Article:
5/26/2013 8:15 P.M. ET
Bundy pain-free, has full range of motion
By Chris Toman / Special to MLB.com
TORONTO -- Dylan Bundy, the top-ranked pitching prospect in baseball by MLB.com, is experiencing no pain in his forearm/elbow area and has full range of motion roughly four weeks after receiving a platelet rich plasma injection to expedite the healing process for his right flexor mass tightness.
"That's two good combinations," manager Buck Showalter said.
While the latest news surrounding Bundy is positive, the 20-year-old is not in the clear yet. Bundy will have to be evaluated by renowned surgeon Dr. James Andrews one more time before he can take his rehab process a step further.
If everything checks out well on Andrews' end, Bundy could begin a throwing program after June 10, which would be the end date of the six weeks off he was given.
The right-hander, who has yet to appear in a game this season, made his Major League debut in September after going 9-3 with a 2.08 ERA in 23 starts between Class A and Double-A ball. Baltimore selected Bundy with the fourth overall pick in the 2011 First-Year Player Draft.
X-rays negative on Hunter's pitching hand
TORONTO -- Orioles reliever Tommy Hunter fielded a hard-hit ball from Toronto's Jose Bautista with his bare hand in the eighth inning of Sunday's 6-5 walk-off loss. He had an X-ray taken after the game that came back negative.
Hunter was tasked with facing Bautista with the bases loaded and the Orioles leading, 3-2. The hard-throwing righty peppered Bautista with three straight fastballs clocking at 98, 98, and 99 mph before Bautista drilled another 99-mph heater up the middle. Hunter's instincts kicked in and he reached out to field the scorcher with his throwing hand before jogging toward first base and tossing it to Chris Davis for the final out of the inning.
"It was crushed," said Hunter, who had his hand wrapped in a tensor bandage. "Sometimes you play a little shift on him, but on a ball up the middle. I just wasn't able to get my glove there fast enough."
Hunter was optimistic he wouldn't miss any time, but it's entirely too early to determine if that would be a reality. Manager Buck Showalter was already preparing for Hunter, who said he will be reevaluated Monday, to be out a couple days.
The 26-year-old Hunter said it felt exactly how it looked.
"It feels like it got hit by a baseball," Hunter said.
Blue Jays starter Chad Jenkins couldn't believe the play, and neither could many of Hunter's teammates, who were talking about it following the contest.
"If something is not broken, he might have the strongest hand ever," Jenkins said.
Hunter, who allowed one run on four hits over 1 1/3 innings, also worked out of a bases-loaded jam to end the seventh inning.
Wieters bats seventh, gets four hits
TORONTO -- Mired in a season-long slump, Orioles All-Star catcher Matt Wieters was dropped to the No. 7 spot in the batting order for Sunday's series finale against the Blue Jays, which is the lowest he has hit to start a game since June 30 of last year.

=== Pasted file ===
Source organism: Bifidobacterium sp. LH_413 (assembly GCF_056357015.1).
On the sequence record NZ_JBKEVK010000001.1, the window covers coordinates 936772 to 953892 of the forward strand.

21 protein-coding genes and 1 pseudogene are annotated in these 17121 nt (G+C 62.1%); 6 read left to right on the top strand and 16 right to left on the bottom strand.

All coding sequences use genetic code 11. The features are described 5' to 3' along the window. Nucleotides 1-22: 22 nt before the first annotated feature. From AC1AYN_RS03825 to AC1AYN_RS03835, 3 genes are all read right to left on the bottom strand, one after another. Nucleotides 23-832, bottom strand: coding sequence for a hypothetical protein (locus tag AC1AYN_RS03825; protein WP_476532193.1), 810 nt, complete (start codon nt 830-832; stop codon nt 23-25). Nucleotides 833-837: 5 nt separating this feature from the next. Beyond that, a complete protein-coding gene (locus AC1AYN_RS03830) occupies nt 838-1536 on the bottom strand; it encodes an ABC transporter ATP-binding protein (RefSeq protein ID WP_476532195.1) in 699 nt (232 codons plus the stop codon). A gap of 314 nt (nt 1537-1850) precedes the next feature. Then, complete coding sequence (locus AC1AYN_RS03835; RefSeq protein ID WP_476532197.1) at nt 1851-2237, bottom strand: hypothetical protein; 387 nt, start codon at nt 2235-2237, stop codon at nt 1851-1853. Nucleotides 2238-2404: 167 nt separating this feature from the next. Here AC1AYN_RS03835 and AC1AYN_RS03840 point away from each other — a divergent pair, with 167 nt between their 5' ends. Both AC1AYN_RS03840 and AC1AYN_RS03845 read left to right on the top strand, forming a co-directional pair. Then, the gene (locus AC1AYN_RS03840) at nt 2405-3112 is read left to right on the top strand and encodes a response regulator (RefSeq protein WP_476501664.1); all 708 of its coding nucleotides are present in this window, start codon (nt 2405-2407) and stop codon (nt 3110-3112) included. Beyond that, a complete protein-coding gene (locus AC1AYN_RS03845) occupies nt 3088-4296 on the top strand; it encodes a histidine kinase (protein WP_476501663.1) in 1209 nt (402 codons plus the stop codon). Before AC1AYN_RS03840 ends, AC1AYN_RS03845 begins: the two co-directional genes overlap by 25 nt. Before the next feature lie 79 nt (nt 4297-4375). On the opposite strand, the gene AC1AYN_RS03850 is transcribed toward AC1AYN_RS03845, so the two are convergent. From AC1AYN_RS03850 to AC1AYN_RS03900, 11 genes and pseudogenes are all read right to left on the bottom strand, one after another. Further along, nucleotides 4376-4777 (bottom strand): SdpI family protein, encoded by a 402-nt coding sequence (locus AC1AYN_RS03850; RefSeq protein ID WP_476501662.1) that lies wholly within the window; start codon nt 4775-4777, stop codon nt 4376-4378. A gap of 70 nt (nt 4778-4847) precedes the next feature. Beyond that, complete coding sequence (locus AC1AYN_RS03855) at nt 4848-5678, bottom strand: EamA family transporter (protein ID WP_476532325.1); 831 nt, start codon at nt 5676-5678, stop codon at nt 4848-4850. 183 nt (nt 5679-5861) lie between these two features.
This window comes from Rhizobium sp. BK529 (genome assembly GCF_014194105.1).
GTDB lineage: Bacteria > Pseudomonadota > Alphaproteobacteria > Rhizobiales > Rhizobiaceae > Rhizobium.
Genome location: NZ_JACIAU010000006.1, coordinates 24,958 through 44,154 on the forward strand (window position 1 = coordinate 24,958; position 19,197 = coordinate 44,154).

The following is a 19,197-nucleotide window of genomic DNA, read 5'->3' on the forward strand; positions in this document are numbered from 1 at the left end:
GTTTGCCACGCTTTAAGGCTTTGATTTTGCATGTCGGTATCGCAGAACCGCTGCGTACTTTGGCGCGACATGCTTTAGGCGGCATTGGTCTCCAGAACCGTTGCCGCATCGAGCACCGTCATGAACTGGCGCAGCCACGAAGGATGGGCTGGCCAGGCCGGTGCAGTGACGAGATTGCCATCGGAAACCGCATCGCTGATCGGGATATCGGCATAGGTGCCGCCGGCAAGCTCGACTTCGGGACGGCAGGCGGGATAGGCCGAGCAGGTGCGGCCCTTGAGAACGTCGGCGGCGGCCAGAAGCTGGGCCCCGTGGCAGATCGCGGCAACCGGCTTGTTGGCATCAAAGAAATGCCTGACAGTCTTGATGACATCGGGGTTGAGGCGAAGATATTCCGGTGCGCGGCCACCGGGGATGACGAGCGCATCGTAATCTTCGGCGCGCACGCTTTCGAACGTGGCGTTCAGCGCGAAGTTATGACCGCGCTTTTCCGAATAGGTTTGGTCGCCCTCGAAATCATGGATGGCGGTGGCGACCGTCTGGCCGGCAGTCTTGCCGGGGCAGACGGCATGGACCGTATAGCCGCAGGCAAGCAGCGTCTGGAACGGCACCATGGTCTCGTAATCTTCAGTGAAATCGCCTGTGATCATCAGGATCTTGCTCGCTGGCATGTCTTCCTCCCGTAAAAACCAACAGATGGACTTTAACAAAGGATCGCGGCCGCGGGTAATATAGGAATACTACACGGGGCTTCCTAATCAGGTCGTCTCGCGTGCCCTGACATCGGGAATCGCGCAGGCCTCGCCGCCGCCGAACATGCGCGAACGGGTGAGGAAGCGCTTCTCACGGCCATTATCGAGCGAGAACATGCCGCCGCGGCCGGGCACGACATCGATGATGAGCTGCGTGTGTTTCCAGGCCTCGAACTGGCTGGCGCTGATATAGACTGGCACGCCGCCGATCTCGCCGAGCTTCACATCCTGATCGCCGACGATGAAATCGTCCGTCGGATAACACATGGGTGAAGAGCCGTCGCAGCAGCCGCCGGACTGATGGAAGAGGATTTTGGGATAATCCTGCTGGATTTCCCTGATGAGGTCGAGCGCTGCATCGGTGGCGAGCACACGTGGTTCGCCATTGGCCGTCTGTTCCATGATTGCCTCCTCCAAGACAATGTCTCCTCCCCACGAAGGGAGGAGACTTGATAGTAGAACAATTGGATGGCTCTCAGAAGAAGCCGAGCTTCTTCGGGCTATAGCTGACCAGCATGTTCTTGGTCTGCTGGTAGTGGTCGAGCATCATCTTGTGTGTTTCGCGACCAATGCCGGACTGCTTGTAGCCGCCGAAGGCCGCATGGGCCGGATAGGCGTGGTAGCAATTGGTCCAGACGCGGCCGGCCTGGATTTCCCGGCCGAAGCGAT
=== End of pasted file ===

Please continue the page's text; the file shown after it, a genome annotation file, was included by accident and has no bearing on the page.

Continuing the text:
Perhaps that's all he needed to get going, though, as Wieters turned in his best offensive performance of the season in Baltimore's 6-5 walk-off loss at Rogers Centre.
Wieters went 4-for-5 with three doubles and three RBIs. It was the first time this season that he has tallied more than two hits in a game.
"I was just able to get some fastballs in the middle of the plate and get a barrel to them," Wieters said.
Wieters had a rough April, but he raised his batting average to a respectable .250 in May after his four-hit game. And, to his credit, 12 of his 19 hits during the month have gone for extra bases, but there remains some things the team is trying to iron out with him at the plate.
Orioles hitting coach Jim Presley said some mechanical hitches are preventing Wieters from consistently driving the ball.
"He's drifting a little bit from the left side, and he's getting out front and rolling over balls," Presley said. "We are trying to get him to stay behind the ball."
Wieters said one big game isn't enough for him to say he's on the verge of a turnaround. As a catcher, he's well aware that a pitcher can get hot and disrupt any sort of success or rhythm a batter is having at the plate.
"We're just going to take it one day at a time, and hopefully we can carry on some," Wieters said. "But each day is a different pitcher, different everything."
Although Wieters has struggled at the plate, the two-time American League Gold Glove Award winner has remained a force behind the dish. He has thrown out 56 percent (10-of-18) of attempted basestealers this season, which is more than double the league average. The 27-year-old ranks second in the Majors in caught-stealing percentage.
• Right-hander Jake Arrieta, who was optioned to Triple-A Norfolk on Thursday to make room for rookie Kevin Gausman on the 25-man roster, made his first appearance for the Tides on Saturday. Arrieta logged one inning of work, allowing two runs -- one earned -- while walking a pair and striking out one.
Chris Toman is a contributor to MLB.com. This story was not subject to the approval of Major League Baseball or its clubs.